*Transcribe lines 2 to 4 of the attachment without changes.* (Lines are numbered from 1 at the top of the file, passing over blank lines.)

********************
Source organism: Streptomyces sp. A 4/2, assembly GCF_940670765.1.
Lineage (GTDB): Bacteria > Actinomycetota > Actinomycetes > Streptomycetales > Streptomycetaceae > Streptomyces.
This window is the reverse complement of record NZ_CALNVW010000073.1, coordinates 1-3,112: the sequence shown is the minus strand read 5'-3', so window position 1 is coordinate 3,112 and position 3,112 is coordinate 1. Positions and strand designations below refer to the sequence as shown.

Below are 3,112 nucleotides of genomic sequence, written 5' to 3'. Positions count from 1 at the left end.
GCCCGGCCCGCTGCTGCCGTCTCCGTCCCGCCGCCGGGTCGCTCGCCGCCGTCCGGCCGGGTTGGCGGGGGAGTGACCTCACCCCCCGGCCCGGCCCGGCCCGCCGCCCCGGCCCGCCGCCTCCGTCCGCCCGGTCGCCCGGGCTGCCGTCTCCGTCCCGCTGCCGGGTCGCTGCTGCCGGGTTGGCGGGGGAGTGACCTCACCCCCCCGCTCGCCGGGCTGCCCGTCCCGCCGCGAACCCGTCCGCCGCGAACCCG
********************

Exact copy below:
Lineage (GTDB): Bacteria > Actinomycetota > Actinomycetes > Streptomycetales > Streptomycetaceae > Streptomyces.
This window is the reverse complement of record NZ_CALNVW010000073.1, coordinates 1-3,112: the sequence shown is the minus strand read 5'-3', so window position 1 is coordinate 3,112 and position 3,112 is coordinate 1. Positions and strand designations below refer to the sequence as shown.

Below are 3,112 nucleotides of genomic sequence, written 5' to 3'. Positions count from 1 at the left end.